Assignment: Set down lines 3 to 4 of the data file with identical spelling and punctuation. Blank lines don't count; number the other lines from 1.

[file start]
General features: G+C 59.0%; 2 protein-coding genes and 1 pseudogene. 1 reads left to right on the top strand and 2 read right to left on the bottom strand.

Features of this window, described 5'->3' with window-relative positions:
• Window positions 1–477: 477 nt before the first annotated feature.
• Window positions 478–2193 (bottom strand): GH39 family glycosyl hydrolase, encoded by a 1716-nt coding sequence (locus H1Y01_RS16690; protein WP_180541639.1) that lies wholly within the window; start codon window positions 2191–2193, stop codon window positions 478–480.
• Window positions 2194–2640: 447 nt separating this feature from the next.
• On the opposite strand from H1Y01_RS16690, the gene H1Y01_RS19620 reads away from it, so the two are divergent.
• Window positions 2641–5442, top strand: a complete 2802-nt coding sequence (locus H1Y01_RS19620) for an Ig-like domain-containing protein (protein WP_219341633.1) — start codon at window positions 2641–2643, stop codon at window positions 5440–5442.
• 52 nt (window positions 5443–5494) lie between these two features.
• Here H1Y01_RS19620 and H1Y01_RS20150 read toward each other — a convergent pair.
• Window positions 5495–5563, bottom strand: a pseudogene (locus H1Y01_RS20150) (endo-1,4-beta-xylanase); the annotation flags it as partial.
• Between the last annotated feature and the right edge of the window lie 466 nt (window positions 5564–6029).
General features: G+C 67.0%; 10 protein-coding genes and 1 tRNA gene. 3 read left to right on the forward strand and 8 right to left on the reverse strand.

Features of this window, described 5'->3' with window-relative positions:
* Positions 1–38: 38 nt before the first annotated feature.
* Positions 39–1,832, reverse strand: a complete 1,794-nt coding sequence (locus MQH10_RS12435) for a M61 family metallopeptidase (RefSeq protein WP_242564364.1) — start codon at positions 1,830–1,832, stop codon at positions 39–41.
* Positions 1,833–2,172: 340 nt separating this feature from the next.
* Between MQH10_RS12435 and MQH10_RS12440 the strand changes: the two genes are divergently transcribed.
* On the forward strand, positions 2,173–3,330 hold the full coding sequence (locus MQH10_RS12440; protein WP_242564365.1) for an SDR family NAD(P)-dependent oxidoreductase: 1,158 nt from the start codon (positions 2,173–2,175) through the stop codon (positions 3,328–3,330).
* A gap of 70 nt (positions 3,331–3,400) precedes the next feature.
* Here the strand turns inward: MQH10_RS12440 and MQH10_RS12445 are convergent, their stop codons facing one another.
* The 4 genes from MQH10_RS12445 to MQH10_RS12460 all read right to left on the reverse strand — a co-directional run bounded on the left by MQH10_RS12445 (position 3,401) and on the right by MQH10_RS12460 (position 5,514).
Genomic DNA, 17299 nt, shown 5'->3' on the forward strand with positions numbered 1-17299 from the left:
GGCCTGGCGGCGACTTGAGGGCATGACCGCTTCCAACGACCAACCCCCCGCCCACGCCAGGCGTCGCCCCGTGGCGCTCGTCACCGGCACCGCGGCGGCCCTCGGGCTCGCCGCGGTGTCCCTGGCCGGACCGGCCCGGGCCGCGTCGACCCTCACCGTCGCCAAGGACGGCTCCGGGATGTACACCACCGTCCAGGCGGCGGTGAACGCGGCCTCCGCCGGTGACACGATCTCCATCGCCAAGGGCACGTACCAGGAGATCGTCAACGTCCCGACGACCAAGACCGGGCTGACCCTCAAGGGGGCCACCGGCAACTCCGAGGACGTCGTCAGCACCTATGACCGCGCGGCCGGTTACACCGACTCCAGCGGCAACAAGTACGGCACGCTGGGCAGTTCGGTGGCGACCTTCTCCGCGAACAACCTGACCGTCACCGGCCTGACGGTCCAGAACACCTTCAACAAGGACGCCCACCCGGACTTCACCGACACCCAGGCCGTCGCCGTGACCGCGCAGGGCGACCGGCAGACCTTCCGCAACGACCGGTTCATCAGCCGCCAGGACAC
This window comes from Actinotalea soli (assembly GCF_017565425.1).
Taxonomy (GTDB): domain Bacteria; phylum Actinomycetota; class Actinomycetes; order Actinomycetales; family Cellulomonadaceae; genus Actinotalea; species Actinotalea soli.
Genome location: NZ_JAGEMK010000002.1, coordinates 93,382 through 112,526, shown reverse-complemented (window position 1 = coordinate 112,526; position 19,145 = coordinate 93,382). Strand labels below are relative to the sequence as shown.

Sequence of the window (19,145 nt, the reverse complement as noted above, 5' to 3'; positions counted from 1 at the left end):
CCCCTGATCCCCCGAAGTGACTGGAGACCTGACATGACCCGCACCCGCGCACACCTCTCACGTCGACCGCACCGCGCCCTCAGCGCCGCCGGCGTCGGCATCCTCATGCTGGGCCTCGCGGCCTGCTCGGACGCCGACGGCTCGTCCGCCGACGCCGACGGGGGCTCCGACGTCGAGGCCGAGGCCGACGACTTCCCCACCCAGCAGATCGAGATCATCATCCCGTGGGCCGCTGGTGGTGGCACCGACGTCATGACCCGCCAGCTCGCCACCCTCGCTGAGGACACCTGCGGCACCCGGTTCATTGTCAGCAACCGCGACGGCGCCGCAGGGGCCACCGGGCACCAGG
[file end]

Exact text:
• Window positions 1–477: 477 nt before the first annotated feature.
• Window positions 478–2193 (bottom strand): GH39 family glycosyl hydrolase, encoded by a 1716-nt coding sequence (locus H1Y01_RS16690; protein WP_180541639.1) that lies wholly within the window; start codon window positions 2191–2193, stop codon window positions 478–480.